09 – If in doubt, try again

 

Wk6 in class brainstorm
Wk6 in class Five W’s and brainstorm

Culminating the research phase of the project, the focus our group sessions shifted to exploring potential design responses for our issues. To facilitate this discussion we initially framed the problem within the scope of the Five W’s – who, what, when, where and why. Specifying the context within which the problem exists established a sound foundation for the proposal to be developed.

Whilst such a format is incredibly useful in translating the conclusions drawn from research into a design context, without a fairly specific direction in mind, the exercise will merely described a vague or overly broad context. Although I had clearly found the use of language in media dialogue around mental health to be problematic, I felt that my answers to the Five W’s were still quite generalised.

When attempting to thoroughly explain the context of my issue to my group I found that I could not identify a specific element to focus my design response. Without a refined direction in mind, and a very limited amount of time remaining to the class, it then became difficult to benefit from the group brainstorming process. Had the Five W’s been completed prior to class, perhaps a clearer understanding of the shift from research into design would have been established and thus a more productive exploration into proposals engaged.

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08 – Getting to the point

After weeks of research, the project had now come to the point where it was necessary to shift the focus to developing a single, refined problem within the immensely broad topic of mental health. For me, the language surrounding mental health in media dialogue has been a particularly provocative issue, and hence has informed most of my research thus far. To inform the development of potential design proposals which would respond to this issue, it became crucial to write out precisely which factors are pivotal to its existence.

Five W’s

Who – journalists, television/radio presenters (news and entertainment), producers/editors of productions/publications, doctors, medical practitioners, medical/scientific researchers

What – the problem is bound in outdated understandings of mental health, which are based on a lack of existing/developed scientific knowledge. A basic understanding of the role and importance of the brain is a very recent scientific discovery, especially when viewed within the grander context of human history. The continuation of this boundary is facilitated by inconsistent education systems and differing cultural customs.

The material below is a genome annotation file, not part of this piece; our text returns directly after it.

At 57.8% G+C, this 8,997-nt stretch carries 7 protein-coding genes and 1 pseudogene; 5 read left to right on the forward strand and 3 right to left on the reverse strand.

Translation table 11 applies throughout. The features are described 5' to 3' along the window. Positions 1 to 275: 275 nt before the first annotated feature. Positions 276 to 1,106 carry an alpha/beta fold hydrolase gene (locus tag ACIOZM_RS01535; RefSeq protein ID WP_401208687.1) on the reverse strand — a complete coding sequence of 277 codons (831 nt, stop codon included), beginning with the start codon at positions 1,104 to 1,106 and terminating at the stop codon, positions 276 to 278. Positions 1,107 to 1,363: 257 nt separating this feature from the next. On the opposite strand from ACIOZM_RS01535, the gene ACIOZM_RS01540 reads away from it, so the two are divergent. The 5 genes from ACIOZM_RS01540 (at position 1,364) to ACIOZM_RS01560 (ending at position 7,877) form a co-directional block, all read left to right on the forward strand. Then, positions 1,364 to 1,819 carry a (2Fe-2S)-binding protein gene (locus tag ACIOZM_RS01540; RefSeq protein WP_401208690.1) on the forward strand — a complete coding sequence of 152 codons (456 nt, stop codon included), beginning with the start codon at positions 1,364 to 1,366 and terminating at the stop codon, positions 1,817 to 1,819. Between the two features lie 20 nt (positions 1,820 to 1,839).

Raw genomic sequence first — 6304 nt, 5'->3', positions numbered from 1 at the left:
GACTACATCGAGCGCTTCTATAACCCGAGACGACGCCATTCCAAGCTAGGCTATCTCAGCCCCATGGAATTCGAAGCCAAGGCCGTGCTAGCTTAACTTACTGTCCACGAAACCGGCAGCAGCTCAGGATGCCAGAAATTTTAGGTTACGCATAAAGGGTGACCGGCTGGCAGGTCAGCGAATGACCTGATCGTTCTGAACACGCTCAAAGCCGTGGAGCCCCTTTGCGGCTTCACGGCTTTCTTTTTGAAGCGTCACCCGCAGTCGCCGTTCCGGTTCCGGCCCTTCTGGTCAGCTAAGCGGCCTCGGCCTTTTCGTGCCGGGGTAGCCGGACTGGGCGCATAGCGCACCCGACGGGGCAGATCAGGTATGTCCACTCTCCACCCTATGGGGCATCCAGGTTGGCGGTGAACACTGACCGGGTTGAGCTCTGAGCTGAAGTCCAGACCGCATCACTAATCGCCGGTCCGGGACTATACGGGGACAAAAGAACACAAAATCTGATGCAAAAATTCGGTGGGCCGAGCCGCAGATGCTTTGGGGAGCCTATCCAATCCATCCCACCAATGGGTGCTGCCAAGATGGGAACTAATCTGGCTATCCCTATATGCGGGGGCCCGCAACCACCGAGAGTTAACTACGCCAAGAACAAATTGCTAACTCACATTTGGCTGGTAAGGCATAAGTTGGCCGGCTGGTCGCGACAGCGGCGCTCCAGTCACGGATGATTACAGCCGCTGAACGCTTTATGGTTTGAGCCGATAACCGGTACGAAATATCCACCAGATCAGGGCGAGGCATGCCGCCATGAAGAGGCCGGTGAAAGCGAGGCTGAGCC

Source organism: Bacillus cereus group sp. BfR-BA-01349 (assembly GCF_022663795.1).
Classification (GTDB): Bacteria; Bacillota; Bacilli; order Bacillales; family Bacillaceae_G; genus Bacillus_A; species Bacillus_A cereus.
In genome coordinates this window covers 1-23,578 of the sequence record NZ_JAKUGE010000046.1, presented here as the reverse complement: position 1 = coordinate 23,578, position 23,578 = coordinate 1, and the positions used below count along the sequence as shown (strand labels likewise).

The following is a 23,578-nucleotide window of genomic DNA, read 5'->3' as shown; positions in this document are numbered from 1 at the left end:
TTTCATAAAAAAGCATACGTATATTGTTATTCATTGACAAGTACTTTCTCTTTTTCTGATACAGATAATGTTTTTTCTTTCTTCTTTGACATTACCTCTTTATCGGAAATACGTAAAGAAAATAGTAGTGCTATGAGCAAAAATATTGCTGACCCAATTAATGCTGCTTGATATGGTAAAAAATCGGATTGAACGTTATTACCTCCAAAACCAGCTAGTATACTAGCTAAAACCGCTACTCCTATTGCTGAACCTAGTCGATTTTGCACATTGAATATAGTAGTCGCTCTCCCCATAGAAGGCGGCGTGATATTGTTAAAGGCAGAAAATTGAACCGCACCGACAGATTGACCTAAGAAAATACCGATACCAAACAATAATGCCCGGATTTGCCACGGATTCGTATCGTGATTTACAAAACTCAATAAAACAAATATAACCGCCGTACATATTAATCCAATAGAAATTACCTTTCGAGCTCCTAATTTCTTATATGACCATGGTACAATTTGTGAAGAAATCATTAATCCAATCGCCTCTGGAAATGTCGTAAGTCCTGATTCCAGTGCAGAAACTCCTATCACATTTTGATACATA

When – the problem begins from a child’s developing years as they come to understand the world based on the teachings of others and personal experiences. The problem is often present in any discussion mentioning mental health. Such discussions are not necessarily verbal, but can also be communicated through disbelieving glances or scoffs, as well as the developing digital language of emojis, acronyms, hashtags and gifs.

Where – In conversation between friends or strangers, in televised/broadcasted discussions/commentaries, in published articles (academic, news-focused, topical or opinion-based), in comment sections across all forms of digital platforms (i.e. blogs, YouTube, Instagram, Twitter, Facebook), in advertisements (print and digital), and also in film (discussion point or core plot/character development).

Why – The existence of careless and uninformed language around mental health promotes the continued prevalence of stigma through society. This in turn limits the availability of services for those in need, as well as further research into the field. Such limitations are a result of inequitable government funding and poor charity funding, since the general public is less invested in the importance of mental health when compared to physical health. Furthermore, these societal perceptions inhibit the willingness of individuals to be open about their problems and seek help, or the ability of those who are actively seeking help to feel accepted and not ‘other’.

Continue reading “08 – Getting to the point”